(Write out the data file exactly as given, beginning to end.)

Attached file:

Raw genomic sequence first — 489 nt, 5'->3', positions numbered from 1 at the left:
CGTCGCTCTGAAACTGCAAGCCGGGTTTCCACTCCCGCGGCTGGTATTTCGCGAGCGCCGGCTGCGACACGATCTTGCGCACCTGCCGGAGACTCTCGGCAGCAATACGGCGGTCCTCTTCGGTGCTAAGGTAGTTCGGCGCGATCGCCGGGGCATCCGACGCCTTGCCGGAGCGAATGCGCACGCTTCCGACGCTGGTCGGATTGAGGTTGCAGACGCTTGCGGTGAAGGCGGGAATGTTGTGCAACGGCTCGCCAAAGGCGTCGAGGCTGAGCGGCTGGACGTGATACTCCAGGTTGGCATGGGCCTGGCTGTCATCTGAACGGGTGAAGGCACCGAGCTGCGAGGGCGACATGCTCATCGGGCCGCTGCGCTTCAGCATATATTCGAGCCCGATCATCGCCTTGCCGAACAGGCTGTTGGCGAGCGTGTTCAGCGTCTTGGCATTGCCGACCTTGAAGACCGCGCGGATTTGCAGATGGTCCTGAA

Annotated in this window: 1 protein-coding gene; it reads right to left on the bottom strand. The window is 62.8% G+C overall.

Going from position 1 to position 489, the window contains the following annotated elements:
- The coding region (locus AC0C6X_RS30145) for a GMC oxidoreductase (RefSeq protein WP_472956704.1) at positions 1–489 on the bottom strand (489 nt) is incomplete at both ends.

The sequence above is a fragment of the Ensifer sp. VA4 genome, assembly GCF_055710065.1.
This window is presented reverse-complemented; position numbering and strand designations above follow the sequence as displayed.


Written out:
Raw genomic sequence first — 489 nt, 5'->3', positions numbered from 1 at the left:
CGTCGCTCTGAAACTGCAAGCCGGGTTTCCACTCCCGCGGCTGGTATTTCGCGAGCGCCGGCTGCGACACGATCTTGCGCACCTGCCGGAGACTCTCGGCAGCAATACGGCGGTCCTCTTCGGTGCTAAGGTAGTTCGGCGCGATCGCCGGGGCATCCGACGCCTTGCCGGAGCGAATGCGCACGCTTCCGACGCTGGTCGGATTGAGGTTGCAGACGCTTGCGGTGAAGGCGGGAATGTTGTGCAACGGCTCGCCAAAGGCGTCGAGGCTGAGCGGCTGGACGTGATACTCCAGGTTGGCATGGGCCTGGCTGTCATCTGAACGGGTGAAGGCACCGAGCTGCGAGGGCGACATGCTCATCGGGCCGCTGCGCTTCAGCATATATTCGAGCCCGATCATCGCCTTGCCGAACAGGCTGTTGGCGAGCGTGTTCAGCGTCTTGGCATTGCCGACCTTGAAGACCGCGCGGATTTGCAGATGGTCCTGAA

Annotated in this window: 1 protein-coding gene; it reads right to left on the bottom strand. The window is 62.8% G+C overall.

Going from position 1 to position 489, the window contains the following annotated elements:
- The coding region (locus AC0C6X_RS30145) for a GMC oxidoreductase (RefSeq protein WP_472956704.1) at positions 1–489 on the bottom strand (489 nt) is incomplete at both ends.

The sequence above is a fragment of the Ensifer sp. VA4 genome, assembly GCF_055710065.1.
This window is presented reverse-complemented; position numbering and strand designations above follow the sequence as displayed.